By Mike Atwal
11th February 2020

Oil Can Be a Slippery Choice

Slippery question is oil. Deciding on which oil you should fill your mechanical pet’s veins with is sometimes a little stressful and our brain can start to fire the over active imagination circuits deep inside it. What if it starts to burn it? Or leak. Will the engine wear out within a month?

And then forums can make or break your peace. Someone pipes up that with 5/40 they experienced smoke when hot. Another claims the lack of additives in a budget brand destroys valve stem seals.

You resort to your owners manual, if you have one. Following the Factory Bible is sometimes not an option because the engine has changed; older, altered tolerances from wear, and components such as gaskets and seals have degraded.

So what now?

Well if you’ve picked a beauty through us here at TC, remember we find homes for motors with caring and conscientious owners who we get to know well, so you’ll get a hand over with love, telling you exactly what blood type your new arrival is.

Can you guess what Ferrari this photo is from?

However, if you are in the dark a little let’s grab some food for thought on how you can decide for your very self on what oil is for you.

A Maserati 3200 is a hot running beast. Run 5/40 fully synthetic and it will most likely burn it up and spit it out the quad burbling exhausts…but if you fill that bad boy with 10/60 fully synthetic, the extra weight of the oil when hot can stop it burning off.

A Jaguar E Type S1 with the straight six. A good mineral oil in the form of 20/50 should suit well. Would a 15/40 do? In my experience that weight caused a little smoke as the engine’s burnt it off a higher temps.

Engine bay of the Lancia Delta Integrale Evo II

Lite bite 1: Assess the temperature your car operates at and within. Remember the “10” is the viscosity when cold; and “40” when hot. Noisey to start from cold? Reduce the first number with fresh oil and filter. Burning when hot? Increase the second in the same manner. Check the oil at regular intervals to monitor it and keep an eye for light grey smoke from burning oil.

A little more food for thought on how to keep your oil lubricating at its best.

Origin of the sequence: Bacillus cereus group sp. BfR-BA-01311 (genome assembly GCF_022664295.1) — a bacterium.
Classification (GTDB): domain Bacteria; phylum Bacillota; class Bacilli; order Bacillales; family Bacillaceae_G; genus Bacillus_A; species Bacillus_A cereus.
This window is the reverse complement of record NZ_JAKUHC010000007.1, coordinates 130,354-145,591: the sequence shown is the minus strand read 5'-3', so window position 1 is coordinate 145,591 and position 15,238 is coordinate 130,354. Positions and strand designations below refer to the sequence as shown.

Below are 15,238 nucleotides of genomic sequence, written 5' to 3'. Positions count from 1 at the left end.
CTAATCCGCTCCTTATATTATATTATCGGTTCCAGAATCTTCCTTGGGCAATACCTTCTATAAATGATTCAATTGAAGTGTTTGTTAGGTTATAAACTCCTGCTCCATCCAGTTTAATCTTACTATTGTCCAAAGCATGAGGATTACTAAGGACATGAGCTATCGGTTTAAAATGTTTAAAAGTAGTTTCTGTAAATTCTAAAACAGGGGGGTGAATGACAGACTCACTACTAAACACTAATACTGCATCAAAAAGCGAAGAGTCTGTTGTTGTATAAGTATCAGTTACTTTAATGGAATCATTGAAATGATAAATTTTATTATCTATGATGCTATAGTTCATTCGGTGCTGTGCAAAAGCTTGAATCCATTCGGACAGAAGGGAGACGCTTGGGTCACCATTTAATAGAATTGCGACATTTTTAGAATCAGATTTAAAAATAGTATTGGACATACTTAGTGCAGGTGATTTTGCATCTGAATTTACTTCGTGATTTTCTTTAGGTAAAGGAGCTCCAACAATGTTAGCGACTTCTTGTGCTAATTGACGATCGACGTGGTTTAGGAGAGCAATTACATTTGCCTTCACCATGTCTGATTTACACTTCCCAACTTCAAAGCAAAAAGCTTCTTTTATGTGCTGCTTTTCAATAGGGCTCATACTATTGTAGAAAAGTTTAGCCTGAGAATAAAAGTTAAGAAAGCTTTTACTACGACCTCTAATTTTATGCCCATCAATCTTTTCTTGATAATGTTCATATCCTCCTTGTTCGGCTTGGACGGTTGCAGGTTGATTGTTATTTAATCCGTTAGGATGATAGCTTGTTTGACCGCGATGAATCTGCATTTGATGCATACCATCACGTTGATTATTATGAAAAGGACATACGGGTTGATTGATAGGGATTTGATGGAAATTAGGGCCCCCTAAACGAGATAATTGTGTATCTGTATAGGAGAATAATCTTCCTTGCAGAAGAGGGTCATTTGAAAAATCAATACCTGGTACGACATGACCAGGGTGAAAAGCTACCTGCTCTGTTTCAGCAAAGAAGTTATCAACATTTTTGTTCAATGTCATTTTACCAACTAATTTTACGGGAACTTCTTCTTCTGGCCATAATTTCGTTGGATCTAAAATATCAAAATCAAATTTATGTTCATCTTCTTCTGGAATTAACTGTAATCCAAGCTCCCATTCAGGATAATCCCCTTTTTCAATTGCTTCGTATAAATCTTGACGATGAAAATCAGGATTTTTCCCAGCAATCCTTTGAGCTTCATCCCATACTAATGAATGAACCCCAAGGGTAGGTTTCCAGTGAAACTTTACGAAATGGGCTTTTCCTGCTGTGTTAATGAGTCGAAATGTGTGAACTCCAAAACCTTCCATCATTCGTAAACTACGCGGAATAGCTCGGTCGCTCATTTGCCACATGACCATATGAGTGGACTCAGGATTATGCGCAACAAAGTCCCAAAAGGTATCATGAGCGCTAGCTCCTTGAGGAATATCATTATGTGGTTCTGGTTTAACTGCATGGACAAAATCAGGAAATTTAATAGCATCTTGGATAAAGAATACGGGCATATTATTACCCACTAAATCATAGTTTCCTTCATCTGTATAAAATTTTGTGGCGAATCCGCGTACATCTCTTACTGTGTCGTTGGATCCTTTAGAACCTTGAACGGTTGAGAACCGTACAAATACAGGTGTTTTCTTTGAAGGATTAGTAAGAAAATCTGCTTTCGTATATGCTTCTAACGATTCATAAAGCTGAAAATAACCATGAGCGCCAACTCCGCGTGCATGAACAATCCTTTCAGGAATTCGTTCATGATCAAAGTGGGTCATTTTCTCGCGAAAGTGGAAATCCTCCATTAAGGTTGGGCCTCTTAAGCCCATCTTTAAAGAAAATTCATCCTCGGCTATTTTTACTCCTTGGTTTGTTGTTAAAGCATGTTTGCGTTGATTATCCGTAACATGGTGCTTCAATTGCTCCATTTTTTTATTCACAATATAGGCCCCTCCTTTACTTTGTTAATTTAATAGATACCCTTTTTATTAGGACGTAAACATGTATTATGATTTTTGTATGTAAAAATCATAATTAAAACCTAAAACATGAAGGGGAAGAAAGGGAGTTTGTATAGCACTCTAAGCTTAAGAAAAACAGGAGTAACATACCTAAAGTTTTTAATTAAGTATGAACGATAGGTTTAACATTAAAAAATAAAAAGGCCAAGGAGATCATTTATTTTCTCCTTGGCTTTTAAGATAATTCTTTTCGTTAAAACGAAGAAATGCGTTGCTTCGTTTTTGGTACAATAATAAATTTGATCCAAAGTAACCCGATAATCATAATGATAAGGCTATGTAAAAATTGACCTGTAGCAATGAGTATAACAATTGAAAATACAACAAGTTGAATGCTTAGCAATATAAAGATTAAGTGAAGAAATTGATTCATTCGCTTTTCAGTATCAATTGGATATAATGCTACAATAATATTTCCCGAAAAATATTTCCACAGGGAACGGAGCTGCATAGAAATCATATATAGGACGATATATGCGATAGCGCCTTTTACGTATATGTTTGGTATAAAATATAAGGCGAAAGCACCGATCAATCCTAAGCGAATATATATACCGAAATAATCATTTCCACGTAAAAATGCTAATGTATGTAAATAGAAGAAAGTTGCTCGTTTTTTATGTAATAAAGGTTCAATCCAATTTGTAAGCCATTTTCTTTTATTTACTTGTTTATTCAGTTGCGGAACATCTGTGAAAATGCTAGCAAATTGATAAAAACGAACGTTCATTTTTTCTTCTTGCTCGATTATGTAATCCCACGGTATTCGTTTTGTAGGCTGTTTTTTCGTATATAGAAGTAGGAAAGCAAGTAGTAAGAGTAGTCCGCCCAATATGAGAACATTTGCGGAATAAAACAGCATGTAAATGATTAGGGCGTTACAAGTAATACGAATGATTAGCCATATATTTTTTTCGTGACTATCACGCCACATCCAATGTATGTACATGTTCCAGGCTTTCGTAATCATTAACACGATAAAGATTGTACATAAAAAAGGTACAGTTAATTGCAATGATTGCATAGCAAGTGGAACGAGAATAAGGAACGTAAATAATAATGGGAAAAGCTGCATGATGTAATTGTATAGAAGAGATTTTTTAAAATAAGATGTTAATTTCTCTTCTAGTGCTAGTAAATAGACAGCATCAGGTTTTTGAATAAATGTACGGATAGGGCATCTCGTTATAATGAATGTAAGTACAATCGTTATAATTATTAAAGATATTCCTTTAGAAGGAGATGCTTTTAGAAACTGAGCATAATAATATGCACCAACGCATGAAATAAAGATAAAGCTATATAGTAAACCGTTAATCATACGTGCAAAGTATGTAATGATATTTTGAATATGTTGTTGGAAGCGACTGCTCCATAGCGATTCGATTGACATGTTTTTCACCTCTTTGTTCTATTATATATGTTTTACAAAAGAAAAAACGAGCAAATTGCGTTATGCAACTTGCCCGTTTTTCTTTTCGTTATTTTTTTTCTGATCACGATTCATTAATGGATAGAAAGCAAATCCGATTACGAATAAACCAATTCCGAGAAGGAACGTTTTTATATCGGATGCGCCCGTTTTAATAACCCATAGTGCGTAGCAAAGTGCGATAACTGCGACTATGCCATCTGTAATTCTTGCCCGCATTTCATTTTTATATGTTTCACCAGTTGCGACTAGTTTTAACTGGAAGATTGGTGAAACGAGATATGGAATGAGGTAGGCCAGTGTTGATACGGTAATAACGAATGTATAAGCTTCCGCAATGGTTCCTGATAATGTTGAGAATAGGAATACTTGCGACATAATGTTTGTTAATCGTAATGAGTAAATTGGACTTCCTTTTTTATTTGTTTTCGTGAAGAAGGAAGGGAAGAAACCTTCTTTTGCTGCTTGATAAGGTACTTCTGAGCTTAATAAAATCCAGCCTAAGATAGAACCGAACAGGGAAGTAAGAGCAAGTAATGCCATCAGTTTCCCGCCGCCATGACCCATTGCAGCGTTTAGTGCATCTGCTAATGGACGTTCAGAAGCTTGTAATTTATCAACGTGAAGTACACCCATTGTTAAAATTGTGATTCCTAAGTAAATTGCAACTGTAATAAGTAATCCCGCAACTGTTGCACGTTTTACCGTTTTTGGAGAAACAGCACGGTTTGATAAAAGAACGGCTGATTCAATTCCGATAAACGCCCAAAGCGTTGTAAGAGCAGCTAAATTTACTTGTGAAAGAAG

First up…cold starts. The fuelly mixture and vapour and gases created enter the oil during a cold start, reducing its lubrication qualities, and that’s why it’s vital to let your engine oil get nice and hot to let all that nasty stuff evaporate into the PCV system; a breathing system for your engine.

When you check your oil why not do so with a white lint free rag, to see the colour and smell of your oil. Black and smelling of fuel? Change it. Golden and a tiny whiff of fuel, give it a good drive to get warm.

Engine bay of the Lancia Delta Integrale Evo II

A city driven short stop-start journey car with many cold starts will benefit from more frequent oil changes than a car regularly driven up to temperature on longer runs, and the city driver perhaps should take a longer route to where they need to be for the sake of the oil and driving pleasure.

And our Tom highlights the mileage significance here; Age, Condition, History, then Mileage: High or Low Mileage Cars?

View the EurocarParts oil checker for more clarity on your motor: Click Here

We have a super-affordable driver in the form of a Porsche 944 Coupe, view the full listing here:

You can always reach out to us here at TC below with any questions about oil and we will try our best to help you decide on your chosen viscosity from our experience.



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